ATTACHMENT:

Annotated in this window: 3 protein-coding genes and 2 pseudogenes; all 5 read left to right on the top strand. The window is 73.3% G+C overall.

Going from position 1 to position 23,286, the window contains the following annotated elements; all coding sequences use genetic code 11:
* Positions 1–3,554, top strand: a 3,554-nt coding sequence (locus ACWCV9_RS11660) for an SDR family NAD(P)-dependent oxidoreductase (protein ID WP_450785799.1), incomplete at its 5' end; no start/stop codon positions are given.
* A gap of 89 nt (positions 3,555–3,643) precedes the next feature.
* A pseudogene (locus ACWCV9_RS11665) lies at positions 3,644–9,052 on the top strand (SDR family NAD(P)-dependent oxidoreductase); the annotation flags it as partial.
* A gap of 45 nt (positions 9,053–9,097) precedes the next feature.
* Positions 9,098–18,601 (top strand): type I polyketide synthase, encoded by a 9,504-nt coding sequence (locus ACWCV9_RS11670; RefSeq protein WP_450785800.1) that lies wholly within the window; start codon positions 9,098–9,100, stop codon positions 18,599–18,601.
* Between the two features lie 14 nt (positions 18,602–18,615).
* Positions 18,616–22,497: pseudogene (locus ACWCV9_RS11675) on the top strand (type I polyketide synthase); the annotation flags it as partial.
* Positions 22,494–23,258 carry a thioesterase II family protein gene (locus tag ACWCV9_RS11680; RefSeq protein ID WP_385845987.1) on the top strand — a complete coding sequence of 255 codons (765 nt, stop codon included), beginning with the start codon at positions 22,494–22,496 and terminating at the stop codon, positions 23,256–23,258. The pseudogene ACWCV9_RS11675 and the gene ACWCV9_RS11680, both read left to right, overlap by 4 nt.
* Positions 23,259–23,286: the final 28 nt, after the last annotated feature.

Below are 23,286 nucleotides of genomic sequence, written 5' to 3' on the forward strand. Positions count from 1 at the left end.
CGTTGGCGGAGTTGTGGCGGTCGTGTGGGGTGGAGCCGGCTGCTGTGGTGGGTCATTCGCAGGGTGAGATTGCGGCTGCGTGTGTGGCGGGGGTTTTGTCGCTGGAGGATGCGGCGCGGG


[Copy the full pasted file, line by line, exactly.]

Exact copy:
Annotated in this window: 3 protein-coding genes and 2 pseudogenes; all 5 read left to right on the top strand. The window is 73.3% G+C overall.

Going from position 1 to position 23,286, the window contains the following annotated elements; all coding sequences use genetic code 11:
* Positions 1–3,554, top strand: a 3,554-nt coding sequence (locus ACWCV9_RS11660) for an SDR family NAD(P)-dependent oxidoreductase (protein ID WP_450785799.1), incomplete at its 5' end; no start/stop codon positions are given.
* A gap of 89 nt (positions 3,555–3,643) precedes the next feature.
* A pseudogene (locus ACWCV9_RS11665) lies at positions 3,644–9,052 on the top strand (SDR family NAD(P)-dependent oxidoreductase); the annotation flags it as partial.
* A gap of 45 nt (positions 9,053–9,097) precedes the next feature.
* Positions 9,098–18,601 (top strand): type I polyketide synthase, encoded by a 9,504-nt coding sequence (locus ACWCV9_RS11670; RefSeq protein WP_450785800.1) that lies wholly within the window; start codon positions 9,098–9,100, stop codon positions 18,599–18,601.
* Between the two features lie 14 nt (positions 18,602–18,615).
* Positions 18,616–22,497: pseudogene (locus ACWCV9_RS11675) on the top strand (type I polyketide synthase); the annotation flags it as partial.
* Positions 22,494–23,258 carry a thioesterase II family protein gene (locus tag ACWCV9_RS11680; RefSeq protein ID WP_385845987.1) on the top strand — a complete coding sequence of 255 codons (765 nt, stop codon included), beginning with the start codon at positions 22,494–22,496 and terminating at the stop codon, positions 23,256–23,258. The pseudogene ACWCV9_RS11675 and the gene ACWCV9_RS11680, both read left to right, overlap by 4 nt.
* Positions 23,259–23,286: the final 28 nt, after the last annotated feature.

Below are 23,286 nucleotides of genomic sequence, written 5' to 3' on the forward strand. Positions count from 1 at the left end.
CGTTGGCGGAGTTGTGGCGGTCGTGTGGGGTGGAGCCGGCTGCTGTGGTGGGTCATTCGCAGGGTGAGATTGCGGCTGCGTGTGTGGCGGGGGTTTTGTCGCTGGAGGATGCGGCGCGGG